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Comin’ to get busy

A conversation with Raekwon, headliner for Higher Plains festival



Raekwon will perform at Higher Plains Jazz and Hip Hop Festival on Sept. 23 at The Vanguard

The first day of fall is September 22nd—and what better way to usher in the season than with third annual Higher Plains Jazz and Hip Hop Festival? In previous years, the event has hosted acts like Slum Village and Thundercat. The two-day fest will take place at The Vanguard and is organized by venue owner Simon Alemon and guitarist Chris Combs, who will play with local acts Verse & the Vapors and Mike Dee & Stone Trio. Other local acts include Annie Ellicot, Jabee, Branjae, Steph Simon, Henna Roso, We Make Shapes, Oilhouse, and more. (For tickets, visit thevanguardtulsa.com.)

For the main event, Higher Plains will host Erykah Badu’s band RC & The Gritz, Grammy-winning keyboardist Shaun Martin from the world-renowned jazz/funk/fusion band Snarky Puppy, and to top it off, the Raekwon the Chef from legendary rap group Wu-Tang Clan.

Just two years after the 1993 release of 36 Chambers, Raekwon launched his solo career with the instant classic Only Built 4 Cuban Linx. His fan base and commercial success has been solid since. His latest album, The Wild—released in March this year—was well-received by fans who appreciate Rae’s ability to merge his gritty style with modern production.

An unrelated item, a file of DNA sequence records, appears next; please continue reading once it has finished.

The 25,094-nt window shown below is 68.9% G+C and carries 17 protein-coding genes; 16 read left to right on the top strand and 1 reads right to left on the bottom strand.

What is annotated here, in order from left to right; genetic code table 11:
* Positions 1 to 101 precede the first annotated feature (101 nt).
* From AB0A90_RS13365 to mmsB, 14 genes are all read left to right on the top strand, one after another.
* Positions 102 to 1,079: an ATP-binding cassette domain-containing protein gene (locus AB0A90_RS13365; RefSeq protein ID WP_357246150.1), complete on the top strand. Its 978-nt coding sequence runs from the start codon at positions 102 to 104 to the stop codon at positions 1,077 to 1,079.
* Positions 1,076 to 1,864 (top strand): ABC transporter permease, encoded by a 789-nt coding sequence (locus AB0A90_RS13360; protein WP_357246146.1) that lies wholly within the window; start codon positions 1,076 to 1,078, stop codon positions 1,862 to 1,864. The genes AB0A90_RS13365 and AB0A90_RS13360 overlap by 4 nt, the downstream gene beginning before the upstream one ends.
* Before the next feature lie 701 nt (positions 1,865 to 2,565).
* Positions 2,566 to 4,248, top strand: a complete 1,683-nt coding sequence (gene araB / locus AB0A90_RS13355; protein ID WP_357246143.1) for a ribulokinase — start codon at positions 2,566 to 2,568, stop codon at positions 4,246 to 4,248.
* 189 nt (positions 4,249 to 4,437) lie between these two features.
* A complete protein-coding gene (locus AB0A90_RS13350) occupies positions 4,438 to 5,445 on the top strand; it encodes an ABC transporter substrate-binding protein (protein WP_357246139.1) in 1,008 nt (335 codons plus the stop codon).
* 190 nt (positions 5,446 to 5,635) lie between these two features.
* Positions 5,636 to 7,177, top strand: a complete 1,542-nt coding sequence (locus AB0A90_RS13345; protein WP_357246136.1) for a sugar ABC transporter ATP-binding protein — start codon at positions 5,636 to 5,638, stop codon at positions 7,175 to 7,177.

I spoke with Raekwon about his new album and staying relevant in the ever-changing hip-hop climate.


Mary Noble: How was The Wild received?

Raekwon: Everything’s been beautiful. The show has been great, the response from the fans with their points and thoughts on the album—everything went real good, so I’m excited about it. To go out there to so many cities and see these people come out and support, it was a beautiful thing.

Noble: What’s the significance of the title?

Raekwon: The Wild—you know that’s how I feel, the music was being made through these processes of a lot of wild things going on in society and just looking at what’s going on. And looking at where I’m at musically, I still feel like an animal in the business when it comes to creating my own lane of excellence. I feel like I’m still a bear at this, you know, a big guy that roams this jungle and continues to walk these lands and get the respect that I deserve from my peers and people in the business. But it’s still a new system of people coming up in it.

Noble: I read that you feel like New York is going through an identity crisis. Do you feel like hip-hop is going through the same thing?

Raekwon: You know, yea and nay, only because what’s going on right now it’s an age gap thing. Some of the new is feeling like they’re not getting respect from the older guys in the business and you know, who am I to say they can’t feel like that? I know when they see me they get a different kind of respect because they respect me as well and I respect the new generation, but some feel like they’re not representing hip-hop right with their new ways of doin’ things. And we can see it, both sides having their points. But me, I stay out it. Of course I’m involved, but as I told you I roam alone in this jungle—so I can only go off how people treat me when they see me. You know when we was comin’ up we had the same heart of the lion as some of the young cats got today, but the difference was we was paying super homage to the ones who did it before us. Sometimes as an old G in the game you feel like these young kids don’t respect shit. It’s not like we hating on ‘em, it’s just we trying to give you some game and make your shit last for the next 20-25 years.